Lattice: Lattice Graphics

Description Details Note Author(s) References See Also Examples


The lattice add-on package is an implementation of Trellis graphics for R. It is a powerful and elegant high-level data visualization system with an emphasis on multivariate data. It is designed to meet most typical graphics needs with minimal tuning, but can also be easily extended to handle most nonstandard requirements.


Trellis Graphics, originally developed for S and S-PLUS at the Bell Labs, is a framework for data visualization developed by R. A. Becker, W. S. Cleveland, et al, extending ideas presented in Cleveland's 1993 book Visualizing Data. The Lattice API is based on the original design in S, but extends it in many ways.

The Lattice user interface primarily consists of several ‘high-level’ generic functions (listed below in the “See Also” section), each designed to create a particular type of display by default. Although the functions produce different output, they share many common features, reflected in several common arguments that affect the resulting displays in similar ways. These arguments are extensively (sometimes only) documented in the help page for xyplot, which also includes a discussion of the important topics of conditioning and control of the Trellis layout. Features specific to other high-level functions are documented in their respective help pages.

Lattice employs an extensive system of user-controllable settings to determine the look and feel of the displays it produces. To learn how to use and customize the graphical parameters used by lattice, see trellis.par.set. For other settings, see lattice.options. The default graphical settings are (potentially) different for different graphical devices. To learn how to initialize new devices with the desired settings or change the settings of the current device, see trellis.device.

It is usually unnecessary, but sometimes important to be able to plot multiple lattice plots on a single page. Such capabilities are described in the print.trellis help page. See update.trellis to learn about manipulating a "trellis" object. Tools to augment lattice plots after they are drawn (including locator-like functionality) are described in the trellis.focus help page.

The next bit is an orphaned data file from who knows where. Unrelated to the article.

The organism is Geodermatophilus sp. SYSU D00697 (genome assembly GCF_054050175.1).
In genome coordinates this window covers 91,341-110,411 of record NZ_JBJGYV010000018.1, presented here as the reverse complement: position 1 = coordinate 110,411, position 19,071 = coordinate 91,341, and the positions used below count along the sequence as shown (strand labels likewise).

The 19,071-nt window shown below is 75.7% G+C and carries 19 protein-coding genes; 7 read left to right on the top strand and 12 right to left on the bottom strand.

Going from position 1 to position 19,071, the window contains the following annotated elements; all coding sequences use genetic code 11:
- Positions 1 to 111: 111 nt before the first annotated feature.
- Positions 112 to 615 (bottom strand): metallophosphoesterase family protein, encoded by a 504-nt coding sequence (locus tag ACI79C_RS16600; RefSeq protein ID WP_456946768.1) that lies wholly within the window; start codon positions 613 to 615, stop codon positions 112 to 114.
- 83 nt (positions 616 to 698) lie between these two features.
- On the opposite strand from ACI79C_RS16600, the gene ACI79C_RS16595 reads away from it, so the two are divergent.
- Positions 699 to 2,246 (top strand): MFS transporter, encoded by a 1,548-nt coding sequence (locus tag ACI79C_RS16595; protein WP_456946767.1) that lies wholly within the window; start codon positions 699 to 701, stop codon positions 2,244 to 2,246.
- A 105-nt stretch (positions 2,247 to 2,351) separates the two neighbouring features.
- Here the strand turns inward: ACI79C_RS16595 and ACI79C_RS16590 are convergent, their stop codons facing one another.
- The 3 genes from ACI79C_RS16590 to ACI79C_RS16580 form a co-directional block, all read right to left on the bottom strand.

The online documentation accompanying the package is complete, and effort has been made to present the help pages in a logical sequence, so that one can learn how to use lattice by reading the PDF reference manual available at However, the format in which the online documentation is written and the breadth of topics covered necessarily makes it somewhat terse and less than ideal as a first introduction. For a more gentle introduction, a book on lattice is available as part of Springer's ‘Use R’ series; see the “References” section below.


High-level lattice functions like xyplot are different from traditional R graphics functions in that they do not perform any plotting themselves. Instead, they return an object, of class "trellis", which has to be then print-ed or plot-ted to create the actual plot. Due to R's automatic printing rule, it is usually not necessary to explicitly carry out the second step, and lattice functions appear to behave like their traditional counterparts. However, the automatic plotting is suppressed when the high-level functions are called inside another function (most often source) or in other contexts where automatic printing is suppressed (e.g., for or while loops). In such situations, an explicit call to print or plot is required.